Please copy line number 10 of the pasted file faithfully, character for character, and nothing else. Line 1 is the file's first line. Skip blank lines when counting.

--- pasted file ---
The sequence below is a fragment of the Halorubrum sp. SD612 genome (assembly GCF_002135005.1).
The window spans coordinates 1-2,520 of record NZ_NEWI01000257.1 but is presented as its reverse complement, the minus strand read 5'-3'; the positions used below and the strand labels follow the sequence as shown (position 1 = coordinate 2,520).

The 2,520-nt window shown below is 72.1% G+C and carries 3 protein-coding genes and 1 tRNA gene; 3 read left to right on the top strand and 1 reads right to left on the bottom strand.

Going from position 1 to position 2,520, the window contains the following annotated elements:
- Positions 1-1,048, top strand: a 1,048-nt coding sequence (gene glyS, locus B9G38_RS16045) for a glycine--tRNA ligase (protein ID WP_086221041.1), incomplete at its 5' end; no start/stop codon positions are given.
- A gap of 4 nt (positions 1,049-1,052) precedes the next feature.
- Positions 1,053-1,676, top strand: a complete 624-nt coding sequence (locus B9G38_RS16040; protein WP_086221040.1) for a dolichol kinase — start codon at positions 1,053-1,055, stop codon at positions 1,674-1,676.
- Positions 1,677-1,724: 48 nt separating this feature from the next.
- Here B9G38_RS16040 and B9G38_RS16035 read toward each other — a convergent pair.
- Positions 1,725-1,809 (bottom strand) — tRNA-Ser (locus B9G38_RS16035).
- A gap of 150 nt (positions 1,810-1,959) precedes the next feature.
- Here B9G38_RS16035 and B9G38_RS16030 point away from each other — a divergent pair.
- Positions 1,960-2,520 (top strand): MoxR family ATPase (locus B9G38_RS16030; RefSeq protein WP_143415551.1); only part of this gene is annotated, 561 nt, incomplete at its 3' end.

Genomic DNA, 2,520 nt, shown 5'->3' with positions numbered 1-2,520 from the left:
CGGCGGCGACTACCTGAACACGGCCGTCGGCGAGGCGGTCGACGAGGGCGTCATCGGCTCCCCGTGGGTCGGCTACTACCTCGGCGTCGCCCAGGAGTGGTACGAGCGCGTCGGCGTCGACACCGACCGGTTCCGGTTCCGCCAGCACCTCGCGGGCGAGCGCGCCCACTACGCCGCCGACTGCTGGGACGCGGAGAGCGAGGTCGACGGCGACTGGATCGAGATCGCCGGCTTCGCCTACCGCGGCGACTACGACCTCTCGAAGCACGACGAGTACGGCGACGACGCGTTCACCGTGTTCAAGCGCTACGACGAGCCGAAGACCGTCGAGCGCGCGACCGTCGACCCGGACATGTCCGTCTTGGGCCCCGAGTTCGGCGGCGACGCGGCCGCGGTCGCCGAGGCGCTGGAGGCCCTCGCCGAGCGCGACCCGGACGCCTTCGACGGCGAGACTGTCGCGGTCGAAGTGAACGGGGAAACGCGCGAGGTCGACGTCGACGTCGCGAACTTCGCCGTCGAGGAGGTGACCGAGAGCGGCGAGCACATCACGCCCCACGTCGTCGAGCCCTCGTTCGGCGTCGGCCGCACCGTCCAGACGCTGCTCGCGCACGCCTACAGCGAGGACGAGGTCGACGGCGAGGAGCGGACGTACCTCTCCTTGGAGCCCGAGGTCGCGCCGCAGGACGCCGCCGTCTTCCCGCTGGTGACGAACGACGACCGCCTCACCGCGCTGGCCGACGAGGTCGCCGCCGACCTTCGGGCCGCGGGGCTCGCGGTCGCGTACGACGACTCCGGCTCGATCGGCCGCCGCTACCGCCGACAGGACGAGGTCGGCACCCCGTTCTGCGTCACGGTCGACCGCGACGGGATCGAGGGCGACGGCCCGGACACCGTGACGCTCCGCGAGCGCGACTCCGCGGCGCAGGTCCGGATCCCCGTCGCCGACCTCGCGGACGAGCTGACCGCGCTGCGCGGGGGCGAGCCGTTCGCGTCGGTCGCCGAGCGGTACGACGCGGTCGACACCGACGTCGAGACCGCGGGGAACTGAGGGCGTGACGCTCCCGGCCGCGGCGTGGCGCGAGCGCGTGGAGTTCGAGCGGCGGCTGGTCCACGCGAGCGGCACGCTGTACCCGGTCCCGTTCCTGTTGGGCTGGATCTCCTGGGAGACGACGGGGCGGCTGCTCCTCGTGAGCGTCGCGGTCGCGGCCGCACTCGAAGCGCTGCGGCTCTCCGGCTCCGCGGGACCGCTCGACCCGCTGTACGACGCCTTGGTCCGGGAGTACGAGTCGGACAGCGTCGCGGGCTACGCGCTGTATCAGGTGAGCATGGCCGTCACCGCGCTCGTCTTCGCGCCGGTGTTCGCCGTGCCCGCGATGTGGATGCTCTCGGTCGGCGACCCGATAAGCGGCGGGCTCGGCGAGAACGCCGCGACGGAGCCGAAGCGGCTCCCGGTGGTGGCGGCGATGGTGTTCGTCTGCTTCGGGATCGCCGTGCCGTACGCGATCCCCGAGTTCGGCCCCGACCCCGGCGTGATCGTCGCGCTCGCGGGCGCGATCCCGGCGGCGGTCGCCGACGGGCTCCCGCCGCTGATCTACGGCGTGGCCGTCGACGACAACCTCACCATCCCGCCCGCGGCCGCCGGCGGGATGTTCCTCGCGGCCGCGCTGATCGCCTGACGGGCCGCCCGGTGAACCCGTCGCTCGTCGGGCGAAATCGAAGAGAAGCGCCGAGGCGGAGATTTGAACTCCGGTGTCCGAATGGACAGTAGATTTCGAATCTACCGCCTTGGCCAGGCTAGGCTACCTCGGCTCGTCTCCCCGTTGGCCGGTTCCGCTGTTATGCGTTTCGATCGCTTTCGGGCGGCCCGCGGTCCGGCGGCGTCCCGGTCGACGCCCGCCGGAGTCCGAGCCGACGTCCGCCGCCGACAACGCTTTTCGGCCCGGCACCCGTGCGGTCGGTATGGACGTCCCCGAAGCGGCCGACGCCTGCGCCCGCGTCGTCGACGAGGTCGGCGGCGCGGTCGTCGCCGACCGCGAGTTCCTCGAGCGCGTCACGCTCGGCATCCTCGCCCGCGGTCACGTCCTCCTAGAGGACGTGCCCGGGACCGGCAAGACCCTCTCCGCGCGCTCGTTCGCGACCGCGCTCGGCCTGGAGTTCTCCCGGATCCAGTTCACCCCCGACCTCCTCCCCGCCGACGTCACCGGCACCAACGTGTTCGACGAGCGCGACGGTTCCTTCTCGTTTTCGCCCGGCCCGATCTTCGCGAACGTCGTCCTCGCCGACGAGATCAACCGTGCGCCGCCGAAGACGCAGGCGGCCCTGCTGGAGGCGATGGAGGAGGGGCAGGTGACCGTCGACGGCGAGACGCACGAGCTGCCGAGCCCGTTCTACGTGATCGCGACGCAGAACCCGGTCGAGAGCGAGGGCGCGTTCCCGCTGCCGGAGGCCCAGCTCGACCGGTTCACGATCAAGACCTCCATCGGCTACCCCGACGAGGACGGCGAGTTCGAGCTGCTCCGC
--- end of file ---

- Positions 1,725-1,809 (bottom strand) — tRNA-Ser (locus B9G38_RS16035).